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Chapter 13.—Of the Revolution of the Ages, Which Some Philosophers Believe Will Bring All Things Round Again, After a Certain Fixed Cycle, to the Same Order and Form as at First.

This controversy some philosophers have seen no other approved means of solving than by introducing cycles of time, in which there should be a constant renewal and repetition of the order of nature; 543 and they have therefore asserted that these cycles will ceaselessly recur, one passing away and another coming, though they are not agreed as to whether one permanent world shall pass through all these cycles, or whether the world shall at fixed intervals die out, and be renewed so as to exhibit a recurrence of the same phenomena—the things which have been, and those which are to be, coinciding.  And from this fantastic vicissitude they exempt not even the immortal soul that has attained wisdom, consigning it to a ceaseless transmigration between delusive blessedness and real misery.  For how can that be truly called blessed which has no assurance of being so eternally, and is either in ignorance of the truth, and blind to the misery that is approaching, or, knowing it, is in misery and fear?  Or if it passes to bliss, and leaves miseries forever, then there happens in time a new thing which time shall not end.  Why not, then, the world also?  Why may not man, too, be a similar thing?  So that, by following the straight path of sound doctrine, we escape, I know not what circuitous paths, discovered by deceiving and deceived sages.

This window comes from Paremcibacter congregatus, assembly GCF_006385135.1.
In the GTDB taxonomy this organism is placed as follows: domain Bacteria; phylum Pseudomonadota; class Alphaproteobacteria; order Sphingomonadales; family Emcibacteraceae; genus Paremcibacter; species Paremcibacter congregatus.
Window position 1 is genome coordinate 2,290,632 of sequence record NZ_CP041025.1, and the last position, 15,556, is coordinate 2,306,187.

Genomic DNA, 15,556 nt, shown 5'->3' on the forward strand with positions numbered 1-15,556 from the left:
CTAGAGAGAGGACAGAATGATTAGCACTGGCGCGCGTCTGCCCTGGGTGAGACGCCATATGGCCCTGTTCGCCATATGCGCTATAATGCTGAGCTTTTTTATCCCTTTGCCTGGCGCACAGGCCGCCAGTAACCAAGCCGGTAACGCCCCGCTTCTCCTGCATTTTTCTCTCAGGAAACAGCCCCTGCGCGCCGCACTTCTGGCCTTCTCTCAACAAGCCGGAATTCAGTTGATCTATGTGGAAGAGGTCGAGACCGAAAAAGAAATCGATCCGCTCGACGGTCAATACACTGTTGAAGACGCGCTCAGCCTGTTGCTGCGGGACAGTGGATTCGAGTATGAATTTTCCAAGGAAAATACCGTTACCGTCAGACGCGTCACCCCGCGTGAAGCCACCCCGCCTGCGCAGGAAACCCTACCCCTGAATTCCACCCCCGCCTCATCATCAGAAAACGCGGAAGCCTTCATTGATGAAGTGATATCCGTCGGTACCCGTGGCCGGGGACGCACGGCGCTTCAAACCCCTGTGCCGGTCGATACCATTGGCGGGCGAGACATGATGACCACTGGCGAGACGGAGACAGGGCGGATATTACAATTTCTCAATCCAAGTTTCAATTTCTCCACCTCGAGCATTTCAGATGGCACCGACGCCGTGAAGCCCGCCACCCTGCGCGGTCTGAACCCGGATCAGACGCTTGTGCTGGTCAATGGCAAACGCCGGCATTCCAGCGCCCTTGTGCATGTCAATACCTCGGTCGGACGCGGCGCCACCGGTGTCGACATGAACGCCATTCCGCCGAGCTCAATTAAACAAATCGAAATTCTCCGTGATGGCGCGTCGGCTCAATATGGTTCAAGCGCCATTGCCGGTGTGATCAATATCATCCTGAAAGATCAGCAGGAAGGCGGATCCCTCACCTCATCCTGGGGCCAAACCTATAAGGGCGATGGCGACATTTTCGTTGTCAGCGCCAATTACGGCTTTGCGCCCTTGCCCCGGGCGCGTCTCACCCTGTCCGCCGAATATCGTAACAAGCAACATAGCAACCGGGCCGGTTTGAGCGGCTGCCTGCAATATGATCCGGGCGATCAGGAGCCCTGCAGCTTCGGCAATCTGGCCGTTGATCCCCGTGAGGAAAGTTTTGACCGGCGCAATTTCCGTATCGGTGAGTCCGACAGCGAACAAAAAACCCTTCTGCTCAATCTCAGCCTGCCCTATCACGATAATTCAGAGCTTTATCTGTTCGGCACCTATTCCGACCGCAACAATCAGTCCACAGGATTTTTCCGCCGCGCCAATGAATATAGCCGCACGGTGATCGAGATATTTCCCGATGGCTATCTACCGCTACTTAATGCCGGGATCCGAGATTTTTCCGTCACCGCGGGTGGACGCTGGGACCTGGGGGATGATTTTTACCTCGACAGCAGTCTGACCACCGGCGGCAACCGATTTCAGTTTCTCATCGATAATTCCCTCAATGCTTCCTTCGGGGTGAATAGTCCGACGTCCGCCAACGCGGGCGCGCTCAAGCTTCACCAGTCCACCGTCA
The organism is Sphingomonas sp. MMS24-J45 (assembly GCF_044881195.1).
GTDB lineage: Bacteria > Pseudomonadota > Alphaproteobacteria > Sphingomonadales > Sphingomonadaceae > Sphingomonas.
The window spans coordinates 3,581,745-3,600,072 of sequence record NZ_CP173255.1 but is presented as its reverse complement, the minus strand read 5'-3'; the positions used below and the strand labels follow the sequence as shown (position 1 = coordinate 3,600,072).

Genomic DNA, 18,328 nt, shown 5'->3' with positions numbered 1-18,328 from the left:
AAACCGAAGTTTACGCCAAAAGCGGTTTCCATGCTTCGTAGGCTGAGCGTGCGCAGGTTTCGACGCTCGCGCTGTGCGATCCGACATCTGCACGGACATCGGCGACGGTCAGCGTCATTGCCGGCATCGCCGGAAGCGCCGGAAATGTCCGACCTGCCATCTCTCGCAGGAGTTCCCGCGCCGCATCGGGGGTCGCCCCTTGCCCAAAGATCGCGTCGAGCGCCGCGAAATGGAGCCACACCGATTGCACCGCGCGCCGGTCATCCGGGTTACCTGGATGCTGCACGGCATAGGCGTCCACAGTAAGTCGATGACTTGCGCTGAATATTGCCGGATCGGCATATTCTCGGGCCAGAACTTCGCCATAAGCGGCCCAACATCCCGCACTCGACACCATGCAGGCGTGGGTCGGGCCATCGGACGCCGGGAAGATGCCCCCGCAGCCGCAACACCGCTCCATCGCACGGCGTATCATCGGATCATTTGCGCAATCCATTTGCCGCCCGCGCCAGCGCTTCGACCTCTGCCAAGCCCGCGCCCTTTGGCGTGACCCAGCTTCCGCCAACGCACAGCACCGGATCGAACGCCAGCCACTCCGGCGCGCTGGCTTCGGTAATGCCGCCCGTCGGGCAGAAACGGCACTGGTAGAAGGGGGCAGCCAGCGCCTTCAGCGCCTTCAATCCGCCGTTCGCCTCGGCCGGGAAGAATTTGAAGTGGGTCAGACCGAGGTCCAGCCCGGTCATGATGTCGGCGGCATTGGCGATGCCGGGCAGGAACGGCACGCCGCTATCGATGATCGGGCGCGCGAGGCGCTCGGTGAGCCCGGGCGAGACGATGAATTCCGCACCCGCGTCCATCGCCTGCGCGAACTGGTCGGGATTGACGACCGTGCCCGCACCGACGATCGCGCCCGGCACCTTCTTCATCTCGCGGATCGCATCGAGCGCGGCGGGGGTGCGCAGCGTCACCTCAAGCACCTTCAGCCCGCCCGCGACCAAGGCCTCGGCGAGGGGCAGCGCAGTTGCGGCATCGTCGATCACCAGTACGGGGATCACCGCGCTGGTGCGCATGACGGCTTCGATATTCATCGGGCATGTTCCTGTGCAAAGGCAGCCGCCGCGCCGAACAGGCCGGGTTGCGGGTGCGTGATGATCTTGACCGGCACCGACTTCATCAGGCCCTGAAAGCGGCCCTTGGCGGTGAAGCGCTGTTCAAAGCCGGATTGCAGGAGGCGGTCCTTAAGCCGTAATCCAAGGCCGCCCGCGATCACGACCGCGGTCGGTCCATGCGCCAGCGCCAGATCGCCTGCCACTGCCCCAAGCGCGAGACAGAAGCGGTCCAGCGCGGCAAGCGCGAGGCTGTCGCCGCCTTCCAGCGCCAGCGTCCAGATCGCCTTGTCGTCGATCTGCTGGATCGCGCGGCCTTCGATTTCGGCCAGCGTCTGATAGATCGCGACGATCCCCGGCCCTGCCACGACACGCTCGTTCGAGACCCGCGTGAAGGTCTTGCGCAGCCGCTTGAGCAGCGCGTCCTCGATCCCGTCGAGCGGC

Some, too, in advocating these recurring cycles that restore all things to their original cite in favor of their supposition what Solomon says in the book of Ecclesiastes:  “What is that which hath been?  It is that which shall be.  And what is that which is done?  It is that which shall be done:  and there is no new thing under the sun.  Who can speak and say, See, this is new?  It hath been already of old time, which was before us.” 544   This he said either of those things of which he had just been speaking—the succession of generations, the orbit of the sun, the course of rivers,—or else of all kinds of creatures that are born and die.  For men were before us, are with us, and shall be after us; and so all living things and all plants.  Even monstrous and irregular productions, though differing from one another, and though some are reported as solitary instances, yet resemble one another generally, in so far as they are miraculous and monstrous, and, in this sense, have been, and shall be, and are no new and recent things under the sun.  However, some would understand these words as meaning that in the predestination of God all things have already existed, and that thus there is no new thing under the sun.  At all events, far be it from any true believer to suppose that by these words of Solomon those cycles are meant, in which, according to those philosophers, the same periods and events of time are repeated; as if, for example, the philosopher Plato, having taught in the school at Athens which is called the Academy, so, numberless ages before, at long but certain intervals, this same Plato and the same school, and the same disciples existed, and so also are to be repeated during the countless cycles that are yet to be,—far be it, I say, from us to believe this.  For once Christ died for our sins; and, rising from the dead, He dieth no more.  “Death hath no more dominion over Him; 545 and we ourselves after the resurrection shall be “ever with the Lord,” 546 to whom we now say, as the sacred Psalmist dictates, “Thou shall keep us, O Lord, Thou shall preserve us from this generation.” 547   And that too which follows, is, I think, appropriate enough:  “The wicked walk in a circle,” not because their life is to recur by means of these circles, which these philosophers imagine, but because the path in which their false doctrine now runs is circuitous.



Antoninus says (ii. 14):  “All things from eternity are of like forms, and come round in a circle.”  Cf. also ix. 28, and the references to more ancient philosophical writers in Gataker’s notes in these passages.


Eccl. 1:9, 10.  So Origen, de Prin. iii. 5, and ii. 3.


Rom. 6.9.


1 Thess. 4.16.


Ps. 12.7.

Next: Chapter 14